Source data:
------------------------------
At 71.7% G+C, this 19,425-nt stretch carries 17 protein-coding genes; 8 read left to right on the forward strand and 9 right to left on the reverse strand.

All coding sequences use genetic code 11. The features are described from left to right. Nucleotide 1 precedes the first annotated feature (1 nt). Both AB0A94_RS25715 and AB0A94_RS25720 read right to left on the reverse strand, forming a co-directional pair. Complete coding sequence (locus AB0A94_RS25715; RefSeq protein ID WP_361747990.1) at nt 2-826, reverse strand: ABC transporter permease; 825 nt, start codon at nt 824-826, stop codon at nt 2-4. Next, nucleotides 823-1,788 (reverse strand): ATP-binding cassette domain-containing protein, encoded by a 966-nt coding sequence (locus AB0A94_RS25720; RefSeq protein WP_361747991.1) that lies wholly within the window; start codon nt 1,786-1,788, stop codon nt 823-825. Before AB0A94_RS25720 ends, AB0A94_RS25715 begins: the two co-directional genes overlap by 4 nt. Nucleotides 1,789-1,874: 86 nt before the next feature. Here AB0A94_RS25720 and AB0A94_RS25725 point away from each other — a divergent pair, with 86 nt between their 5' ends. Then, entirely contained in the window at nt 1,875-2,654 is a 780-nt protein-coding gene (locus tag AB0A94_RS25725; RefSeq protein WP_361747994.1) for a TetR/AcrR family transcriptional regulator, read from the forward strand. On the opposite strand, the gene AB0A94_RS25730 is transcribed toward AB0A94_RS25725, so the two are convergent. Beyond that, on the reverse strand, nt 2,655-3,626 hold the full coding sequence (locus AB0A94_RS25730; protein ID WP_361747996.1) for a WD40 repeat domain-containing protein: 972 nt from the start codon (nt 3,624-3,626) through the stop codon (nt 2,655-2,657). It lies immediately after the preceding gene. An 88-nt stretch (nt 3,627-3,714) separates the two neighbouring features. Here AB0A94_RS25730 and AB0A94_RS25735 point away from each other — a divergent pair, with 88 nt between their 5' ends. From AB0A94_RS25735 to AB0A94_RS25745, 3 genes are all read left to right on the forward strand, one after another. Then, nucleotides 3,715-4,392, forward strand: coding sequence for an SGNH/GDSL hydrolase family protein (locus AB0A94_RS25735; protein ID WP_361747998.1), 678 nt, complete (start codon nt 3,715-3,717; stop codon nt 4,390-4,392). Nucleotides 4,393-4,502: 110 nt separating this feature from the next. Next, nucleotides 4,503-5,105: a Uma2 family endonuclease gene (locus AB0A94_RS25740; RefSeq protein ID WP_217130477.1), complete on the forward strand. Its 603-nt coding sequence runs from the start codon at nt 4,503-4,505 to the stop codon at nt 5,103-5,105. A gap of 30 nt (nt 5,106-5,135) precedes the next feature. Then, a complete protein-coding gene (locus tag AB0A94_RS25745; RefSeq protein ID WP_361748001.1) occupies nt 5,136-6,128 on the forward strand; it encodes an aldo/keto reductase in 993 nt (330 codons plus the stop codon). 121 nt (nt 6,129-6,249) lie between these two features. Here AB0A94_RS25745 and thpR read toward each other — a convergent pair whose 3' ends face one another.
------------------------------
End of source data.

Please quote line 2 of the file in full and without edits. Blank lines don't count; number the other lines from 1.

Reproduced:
All coding sequences use genetic code 11. The features are described from left to right. Nucleotide 1 precedes the first annotated feature (1 nt). Both AB0A94_RS25715 and AB0A94_RS25720 read right to left on the reverse strand, forming a co-directional pair. Complete coding sequence (locus AB0A94_RS25715; RefSeq protein ID WP_361747990.1) at nt 2-826, reverse strand: ABC transporter permease; 825 nt, start codon at nt 824-826, stop codon at nt 2-4. Next, nucleotides 823-1,788 (reverse strand): ATP-binding cassette domain-containing protein, encoded by a 966-nt coding sequence (locus AB0A94_RS25720; RefSeq protein WP_361747991.1) that lies wholly within the window; start codon nt 1,786-1,788, stop codon nt 823-825. Before AB0A94_RS25720 ends, AB0A94_RS25715 begins: the two co-directional genes overlap by 4 nt. Nucleotides 1,789-1,874: 86 nt before the next feature. Here AB0A94_RS25720 and AB0A94_RS25725 point away from each other — a divergent pair, with 86 nt between their 5' ends. Then, entirely contained in the window at nt 1,875-2,654 is a 780-nt protein-coding gene (locus tag AB0A94_RS25725; RefSeq protein WP_361747994.1) for a TetR/AcrR family transcriptional regulator, read from the forward strand. On the opposite strand, the gene AB0A94_RS25730 is transcribed toward AB0A94_RS25725, so the two are convergent. Beyond that, on the reverse strand, nt 2,655-3,626 hold the full coding sequence (locus AB0A94_RS25730; protein ID WP_361747996.1) for a WD40 repeat domain-containing protein: 972 nt from the start codon (nt 3,624-3,626) through the stop codon (nt 2,655-2,657). It lies immediately after the preceding gene. An 88-nt stretch (nt 3,627-3,714) separates the two neighbouring features. Here AB0A94_RS25730 and AB0A94_RS25735 point away from each other — a divergent pair, with 88 nt between their 5' ends. From AB0A94_RS25735 to AB0A94_RS25745, 3 genes are all read left to right on the forward strand, one after another. Then, nucleotides 3,715-4,392, forward strand: coding sequence for an SGNH/GDSL hydrolase family protein (locus AB0A94_RS25735; protein ID WP_361747998.1), 678 nt, complete (start codon nt 3,715-3,717; stop codon nt 4,390-4,392). Nucleotides 4,393-4,502: 110 nt separating this feature from the next. Next, nucleotides 4,503-5,105: a Uma2 family endonuclease gene (locus AB0A94_RS25740; RefSeq protein ID WP_217130477.1), complete on the forward strand. Its 603-nt coding sequence runs from the start codon at nt 4,503-4,505 to the stop codon at nt 5,103-5,105. A gap of 30 nt (nt 5,106-5,135) precedes the next feature. Then, a complete protein-coding gene (locus tag AB0A94_RS25745; RefSeq protein ID WP_361748001.1) occupies nt 5,136-6,128 on the forward strand; it encodes an aldo/keto reductase in 993 nt (330 codons plus the stop codon). 121 nt (nt 6,129-6,249) lie between these two features. Here AB0A94_RS25745 and thpR read toward each other — a convergent pair whose 3' ends face one another.